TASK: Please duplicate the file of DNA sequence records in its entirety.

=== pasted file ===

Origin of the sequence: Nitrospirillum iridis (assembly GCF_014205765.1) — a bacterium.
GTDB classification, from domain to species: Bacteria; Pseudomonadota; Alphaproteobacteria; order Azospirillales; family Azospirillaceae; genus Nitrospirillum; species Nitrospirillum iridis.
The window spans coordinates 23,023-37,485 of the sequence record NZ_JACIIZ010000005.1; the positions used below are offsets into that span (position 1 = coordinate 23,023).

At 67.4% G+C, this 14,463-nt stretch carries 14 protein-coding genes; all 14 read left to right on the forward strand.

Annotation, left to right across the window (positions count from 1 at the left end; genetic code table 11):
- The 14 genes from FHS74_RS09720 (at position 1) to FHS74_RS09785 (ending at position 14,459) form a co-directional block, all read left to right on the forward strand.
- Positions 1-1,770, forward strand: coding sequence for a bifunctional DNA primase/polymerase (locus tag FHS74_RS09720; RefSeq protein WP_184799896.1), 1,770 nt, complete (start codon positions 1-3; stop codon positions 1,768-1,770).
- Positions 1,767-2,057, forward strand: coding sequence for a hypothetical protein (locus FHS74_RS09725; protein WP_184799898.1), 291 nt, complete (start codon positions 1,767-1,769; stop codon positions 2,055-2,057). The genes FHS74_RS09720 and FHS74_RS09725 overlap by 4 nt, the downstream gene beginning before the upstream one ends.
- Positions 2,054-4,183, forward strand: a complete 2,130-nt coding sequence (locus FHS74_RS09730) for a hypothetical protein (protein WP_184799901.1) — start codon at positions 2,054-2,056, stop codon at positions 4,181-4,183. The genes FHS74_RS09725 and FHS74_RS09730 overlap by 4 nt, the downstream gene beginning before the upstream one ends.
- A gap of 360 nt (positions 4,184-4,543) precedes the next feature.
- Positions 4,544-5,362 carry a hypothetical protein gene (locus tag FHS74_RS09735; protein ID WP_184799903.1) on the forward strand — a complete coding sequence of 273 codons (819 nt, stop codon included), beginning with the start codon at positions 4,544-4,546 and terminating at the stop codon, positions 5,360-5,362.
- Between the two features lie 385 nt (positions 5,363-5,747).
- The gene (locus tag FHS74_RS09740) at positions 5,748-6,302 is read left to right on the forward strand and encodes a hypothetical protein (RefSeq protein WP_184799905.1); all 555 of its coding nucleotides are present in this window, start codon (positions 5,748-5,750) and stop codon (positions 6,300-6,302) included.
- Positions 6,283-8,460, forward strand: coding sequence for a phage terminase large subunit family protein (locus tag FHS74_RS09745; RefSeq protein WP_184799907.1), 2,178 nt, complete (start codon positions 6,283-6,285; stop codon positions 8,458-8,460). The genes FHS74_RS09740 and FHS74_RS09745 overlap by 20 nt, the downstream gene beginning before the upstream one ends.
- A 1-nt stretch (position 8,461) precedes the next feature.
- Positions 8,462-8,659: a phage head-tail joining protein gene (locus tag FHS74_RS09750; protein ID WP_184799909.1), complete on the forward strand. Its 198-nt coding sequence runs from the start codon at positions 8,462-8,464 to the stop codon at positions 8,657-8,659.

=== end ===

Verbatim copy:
Origin of the sequence: Nitrospirillum iridis (assembly GCF_014205765.1) — a bacterium.
GTDB classification, from domain to species: Bacteria; Pseudomonadota; Alphaproteobacteria; order Azospirillales; family Azospirillaceae; genus Nitrospirillum; species Nitrospirillum iridis.
The window spans coordinates 23,023-37,485 of the sequence record NZ_JACIIZ010000005.1; the positions used below are offsets into that span (position 1 = coordinate 23,023).

At 67.4% G+C, this 14,463-nt stretch carries 14 protein-coding genes; all 14 read left to right on the forward strand.

Annotation, left to right across the window (positions count from 1 at the left end; genetic code table 11):
- The 14 genes from FHS74_RS09720 (at position 1) to FHS74_RS09785 (ending at position 14,459) form a co-directional block, all read left to right on the forward strand.
- Positions 1-1,770, forward strand: coding sequence for a bifunctional DNA primase/polymerase (locus tag FHS74_RS09720; RefSeq protein WP_184799896.1), 1,770 nt, complete (start codon positions 1-3; stop codon positions 1,768-1,770).
- Positions 1,767-2,057, forward strand: coding sequence for a hypothetical protein (locus FHS74_RS09725; protein WP_184799898.1), 291 nt, complete (start codon positions 1,767-1,769; stop codon positions 2,055-2,057). The genes FHS74_RS09720 and FHS74_RS09725 overlap by 4 nt, the downstream gene beginning before the upstream one ends.
- Positions 2,054-4,183, forward strand: a complete 2,130-nt coding sequence (locus FHS74_RS09730) for a hypothetical protein (protein WP_184799901.1) — start codon at positions 2,054-2,056, stop codon at positions 4,181-4,183. The genes FHS74_RS09725 and FHS74_RS09730 overlap by 4 nt, the downstream gene beginning before the upstream one ends.
- A gap of 360 nt (positions 4,184-4,543) precedes the next feature.
- Positions 4,544-5,362 carry a hypothetical protein gene (locus tag FHS74_RS09735; protein ID WP_184799903.1) on the forward strand — a complete coding sequence of 273 codons (819 nt, stop codon included), beginning with the start codon at positions 4,544-4,546 and terminating at the stop codon, positions 5,360-5,362.
- Between the two features lie 385 nt (positions 5,363-5,747).
- The gene (locus tag FHS74_RS09740) at positions 5,748-6,302 is read left to right on the forward strand and encodes a hypothetical protein (RefSeq protein WP_184799905.1); all 555 of its coding nucleotides are present in this window, start codon (positions 5,748-5,750) and stop codon (positions 6,300-6,302) included.
- Positions 6,283-8,460, forward strand: coding sequence for a phage terminase large subunit family protein (locus tag FHS74_RS09745; RefSeq protein WP_184799907.1), 2,178 nt, complete (start codon positions 6,283-6,285; stop codon positions 8,458-8,460). The genes FHS74_RS09740 and FHS74_RS09745 overlap by 20 nt, the downstream gene beginning before the upstream one ends.
- A 1-nt stretch (position 8,461) precedes the next feature.
- Positions 8,462-8,659: a phage head-tail joining protein gene (locus tag FHS74_RS09750; protein ID WP_184799909.1), complete on the forward strand. Its 198-nt coding sequence runs from the start codon at positions 8,462-8,464 to the stop codon at positions 8,657-8,659.